As he hung red and silver balls from the branches and draped the tree with fine metallic wool, Harry's heart lightened. The best part was placing the star of Bethlehem on the tip of the tree. He would have liked to decorate the entire house for Christmas but, well, that would without doubt be ostentatious. His son John was more interested in television cartoons than Christmas decorations, but Harry Marsh, smiling, ignored that. "Tomorrow we'll go to church and sing carols, and if we find anyone under the mistletoe, we'll kiss 'em."
His son said, "Yuck!" Harry laughed.
Anne, his ten-year-old daughter, looked over the presents with a calculating eye. "Daddy, other children get gifts for a full eight days. Why doesn't Uncle Judah the gift giver come to our house?"
Harry went to his daughter and ran his fingers over her cheek, over the huge, angry, red scar on her cheek. "Don't do that, Daddy," she said, her eyes without warning filling with tears.
"Honey, it's going to be okay." He smiled, feeling calm for the first time in three days, though he couldn't quite remember why it was going to be okay.
"Well, what about Uncle Judah?"
"We're Christian, darling. We don't believe in Uncle Judah," Harry said with deliberate patience.
"At school today we heard a story about a mean old man named Scrooge who didn't like Hanukkah. Are we Scrooges?"
Harry clenched his fists, determined not to react to his scarred daughter's innocent ignorance. "No dear. We're Christians, not Scrooges. There's a difference."
The children spent the rest of the evening watching television. The first program, a cartoon, told about a bear that refused to hibernate for fear of missing Hanukkah. Next came a puppet story showing Judah Macabee's transition from soldier to gift giver. The final offering was another cartoon that dramatized the colthood of the donkey that brought the oil for the eternal light to the temple. "Inane and fatuous," Harry said. No one answered. "Why do they have this crap on the airwaves anyway." Betty, who hadn't spoken to him since he had hung up on her that afternoon, looked at him with reproach. A depressed Harry sighed his defeat and went to the bedroom to nap and escape the noise. Without warning, a song on the radio woke him:
Joy to the world, the Lord has come,
Let Earth receive her King.
How nice, Harry thought with sarcasm. The networks gave us a Christmas carol, like giving crumbs from the table to a dog. But, to his surprise, the following song was "Silent Night." He turned the dial and heard Christmas carols on all the stations. Harry turned on the nightstand lamp. A wreath hung on the door and holly on the walls. Funny, he hadn't noticed them before. His head felt clear now--no dizziness or noise, and no more feelings of unreality.
He bolted upright. Hanukkah was not the major winter holiday, and Christians were not a minority. How could he have ever thought otherwise? Memories of prior Christmas celebrations flooded into his brain. "I'm awake! Thank God. I must have been dreaming!" He ran into the living room, a forest of green and red holiday baubles dominated by a tree reaching all the way to the ceiling. He stared, wide-eyed, amazed. "This is the way Christmas is supposed to be," he shouted.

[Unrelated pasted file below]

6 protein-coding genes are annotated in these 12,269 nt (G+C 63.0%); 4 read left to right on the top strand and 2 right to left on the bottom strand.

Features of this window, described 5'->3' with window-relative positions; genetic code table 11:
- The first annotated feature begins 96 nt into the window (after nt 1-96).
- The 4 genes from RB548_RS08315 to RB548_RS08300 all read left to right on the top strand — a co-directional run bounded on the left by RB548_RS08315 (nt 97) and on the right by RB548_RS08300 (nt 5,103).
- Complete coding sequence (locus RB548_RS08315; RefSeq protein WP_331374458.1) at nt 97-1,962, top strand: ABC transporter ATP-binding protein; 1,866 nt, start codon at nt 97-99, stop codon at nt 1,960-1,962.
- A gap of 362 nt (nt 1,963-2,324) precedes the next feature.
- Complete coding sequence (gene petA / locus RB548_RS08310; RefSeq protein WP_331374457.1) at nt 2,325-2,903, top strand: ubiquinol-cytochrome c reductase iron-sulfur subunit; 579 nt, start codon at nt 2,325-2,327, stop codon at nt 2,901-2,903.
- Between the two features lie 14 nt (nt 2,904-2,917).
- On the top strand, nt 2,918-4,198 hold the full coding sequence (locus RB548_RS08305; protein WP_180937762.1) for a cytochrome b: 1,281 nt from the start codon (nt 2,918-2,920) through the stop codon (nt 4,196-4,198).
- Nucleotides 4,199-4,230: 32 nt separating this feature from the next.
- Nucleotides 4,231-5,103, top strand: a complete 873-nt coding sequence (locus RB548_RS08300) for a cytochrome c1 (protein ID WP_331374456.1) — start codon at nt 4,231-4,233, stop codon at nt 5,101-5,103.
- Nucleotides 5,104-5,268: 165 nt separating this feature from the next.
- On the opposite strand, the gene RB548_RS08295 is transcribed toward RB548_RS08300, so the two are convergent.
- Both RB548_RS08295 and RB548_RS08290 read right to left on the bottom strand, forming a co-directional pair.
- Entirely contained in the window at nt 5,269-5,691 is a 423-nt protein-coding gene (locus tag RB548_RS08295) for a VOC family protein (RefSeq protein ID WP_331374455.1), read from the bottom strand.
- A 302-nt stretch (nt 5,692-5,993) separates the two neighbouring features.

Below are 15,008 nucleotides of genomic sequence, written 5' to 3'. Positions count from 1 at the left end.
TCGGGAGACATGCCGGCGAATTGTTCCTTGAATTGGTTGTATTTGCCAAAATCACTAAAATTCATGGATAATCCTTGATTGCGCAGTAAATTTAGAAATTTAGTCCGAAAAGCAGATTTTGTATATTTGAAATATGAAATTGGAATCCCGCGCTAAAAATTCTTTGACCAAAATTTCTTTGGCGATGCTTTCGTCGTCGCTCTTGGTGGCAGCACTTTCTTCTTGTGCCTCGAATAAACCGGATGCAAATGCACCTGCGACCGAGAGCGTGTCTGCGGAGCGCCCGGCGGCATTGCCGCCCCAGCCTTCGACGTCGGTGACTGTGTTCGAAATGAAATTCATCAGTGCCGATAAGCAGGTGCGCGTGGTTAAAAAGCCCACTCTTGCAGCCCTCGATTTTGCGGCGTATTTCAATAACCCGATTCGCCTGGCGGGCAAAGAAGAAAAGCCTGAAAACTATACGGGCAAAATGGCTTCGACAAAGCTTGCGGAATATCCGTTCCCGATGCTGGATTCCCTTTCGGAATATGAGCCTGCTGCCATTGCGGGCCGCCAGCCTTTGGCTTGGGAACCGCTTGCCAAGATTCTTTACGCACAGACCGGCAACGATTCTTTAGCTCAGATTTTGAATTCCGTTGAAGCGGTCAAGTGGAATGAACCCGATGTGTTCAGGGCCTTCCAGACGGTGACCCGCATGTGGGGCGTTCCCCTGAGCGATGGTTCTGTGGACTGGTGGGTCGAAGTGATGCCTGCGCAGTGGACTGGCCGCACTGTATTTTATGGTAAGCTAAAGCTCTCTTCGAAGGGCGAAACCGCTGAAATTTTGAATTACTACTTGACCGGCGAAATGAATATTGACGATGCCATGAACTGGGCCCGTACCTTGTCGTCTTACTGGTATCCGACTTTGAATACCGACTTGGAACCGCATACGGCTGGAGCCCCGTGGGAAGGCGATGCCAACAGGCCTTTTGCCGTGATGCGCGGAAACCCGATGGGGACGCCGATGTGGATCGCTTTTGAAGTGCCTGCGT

Betty looked at him with concern. "Harry, is anything wrong?"
Harry's mouth curled up into a huge, manic smile. He lunged for his wife and swung her around in a fierce bearhug. "Nothing's wrong. Merry Christmas, Honey!"
"Merry Christmas Dear," she said with nervous laughter. "I'm glad you're feeling better. You've been so sullen these past few days."
His son glanced away from a cartoon showing Santa Claus bringing Christmas gifts to Martians. "Dad's flipped," he said and turned back to the television. Harry ran outside, sans jacket in spite of the bitter cold. His neighbor, a thin, white haired widow, wore a little green glass Christmas tree on her frayed gray overcoat. He threw his arms around her. "Merry Christmas, Mrs. Johnson," he said with a kiss.
"Oh, my goodness, Mr. Marsh. Merry Christmas to you, too! Are you all right?"
He ran into the street, forcing the driver of a pickup to swerve, and that of a blue gray van to slam on his brakes. Candy canes and holly and reindeer greeted him. He laughed out loud, wishing everyone a merry, merry Christmas, and receiving like greetings from them all all except for one man with a black frock and a black hat and a black beard with long black earlocks.
Inside that blue-gray van, Doctor Anders turned away from his computer to watch Harry's antics. The technician sitting next to him smiled and asked, "Well, Peter, did it work?"
Anders gnawed his lower lip. "I'm not sure," he said.
The technician laughed. "What's there not to be sure about? You are studying empathy, which you tell me is identification with and understanding of another's situation, feelings, and motives. For three days this slob knew what it was like to be part of a minority--a minority that most people in essence don't care about. That part of the experiment succeeded beyond our expectations. But how long did the understanding last? As soon as the experiment was over, he ran outside and said 'Merry Christmas' to an orthodox Jew."
Anders looked at him and scowled. "I've been working on this project for more than a year. And that damned surgery for his daughter will gut my department's budget."
The technician laughed again. "Don't take it so hard, Doc. You celebrate Christmas, don't you? Let's go get some Christmas cheer."
x x x
A bit controversial, perhaps, but a well-told tale nonetheless. Anotherealm ends another year with this parable of the possible. It made me think--a sure-fire route to publication here. Best wishes to all and happy holidays. -GM